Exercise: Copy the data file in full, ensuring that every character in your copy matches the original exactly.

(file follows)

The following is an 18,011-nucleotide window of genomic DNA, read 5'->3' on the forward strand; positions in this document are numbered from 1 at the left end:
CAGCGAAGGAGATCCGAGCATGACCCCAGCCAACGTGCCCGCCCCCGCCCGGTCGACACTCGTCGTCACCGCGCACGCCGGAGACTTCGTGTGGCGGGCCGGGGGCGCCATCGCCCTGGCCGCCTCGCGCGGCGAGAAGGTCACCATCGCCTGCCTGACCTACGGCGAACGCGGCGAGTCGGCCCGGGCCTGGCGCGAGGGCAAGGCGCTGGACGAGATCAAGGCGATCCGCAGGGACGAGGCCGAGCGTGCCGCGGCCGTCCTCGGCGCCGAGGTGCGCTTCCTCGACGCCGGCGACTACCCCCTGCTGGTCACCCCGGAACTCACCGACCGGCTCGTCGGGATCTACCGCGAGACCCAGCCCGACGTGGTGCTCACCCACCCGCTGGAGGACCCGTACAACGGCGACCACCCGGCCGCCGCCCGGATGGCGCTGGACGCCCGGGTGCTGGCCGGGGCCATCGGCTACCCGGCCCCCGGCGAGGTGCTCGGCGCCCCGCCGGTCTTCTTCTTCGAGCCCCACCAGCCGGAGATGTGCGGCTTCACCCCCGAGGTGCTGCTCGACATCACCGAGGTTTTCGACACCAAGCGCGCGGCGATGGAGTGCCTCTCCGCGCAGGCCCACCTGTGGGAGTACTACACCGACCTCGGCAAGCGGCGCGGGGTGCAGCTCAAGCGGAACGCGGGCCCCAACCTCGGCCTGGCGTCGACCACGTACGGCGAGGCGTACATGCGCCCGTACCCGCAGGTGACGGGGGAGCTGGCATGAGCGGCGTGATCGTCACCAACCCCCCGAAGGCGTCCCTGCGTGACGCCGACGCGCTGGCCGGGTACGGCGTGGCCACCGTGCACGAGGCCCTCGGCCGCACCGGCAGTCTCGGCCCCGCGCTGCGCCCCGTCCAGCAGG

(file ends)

The following is an 18,011-nucleotide window of genomic DNA, read 5'->3' on the forward strand; positions in this document are numbered from 1 at the left end:
CAGCGAAGGAGATCCGAGCATGACCCCAGCCAACGTGCCCGCCCCCGCCCGGTCGACACTCGTCGTCACCGCGCACGCCGGAGACTTCGTGTGGCGGGCCGGGGGCGCCATCGCCCTGGCCGCCTCGCGCGGCGAGAAGGTCACCATCGCCTGCCTGACCTACGGCGAACGCGGCGAGTCGGCCCGGGCCTGGCGCGAGGGCAAGGCGCTGGACGAGATCAAGGCGATCCGCAGGGACGAGGCCGAGCGTGCCGCGGCCGTCCTCGGCGCCGAGGTGCGCTTCCTCGACGCCGGCGACTACCCCCTGCTGGTCACCCCGGAACTCACCGACCGGCTCGTCGGGATCTACCGCGAGACCCAGCCCGACGTGGTGCTCACCCACCCGCTGGAGGACCCGTACAACGGCGACCACCCGGCCGCCGCCCGGATGGCGCTGGACGCCCGGGTGCTGGCCGGGGCCATCGGCTACCCGGCCCCCGGCGAGGTGCTCGGCGCCCCGCCGGTCTTCTTCTTCGAGCCCCACCAGCCGGAGATGTGCGGCTTCACCCCCGAGGTGCTGCTCGACATCACCGAGGTTTTCGACACCAAGCGCGCGGCGATGGAGTGCCTCTCCGCGCAGGCCCACCTGTGGGAGTACTACACCGACCTCGGCAAGCGGCGCGGGGTGCAGCTCAAGCGGAACGCGGGCCCCAACCTCGGCCTGGCGTCGACCACGTACGGCGAGGCGTACATGCGCCCGTACCCGCAGGTGACGGGGGAGCTGGCATGAGCGGCGTGATCGTCACCAACCCCCCGAAGGCGTCCCTGCGTGACGCCGACGCGCTGGCCGGGTACGGCGTGGCCACCGTGCACGAGGCCCTCGGCCGCACCGGCAGTCTCGGCCCCGCGCTGCGCCCCGTCCAGCAGG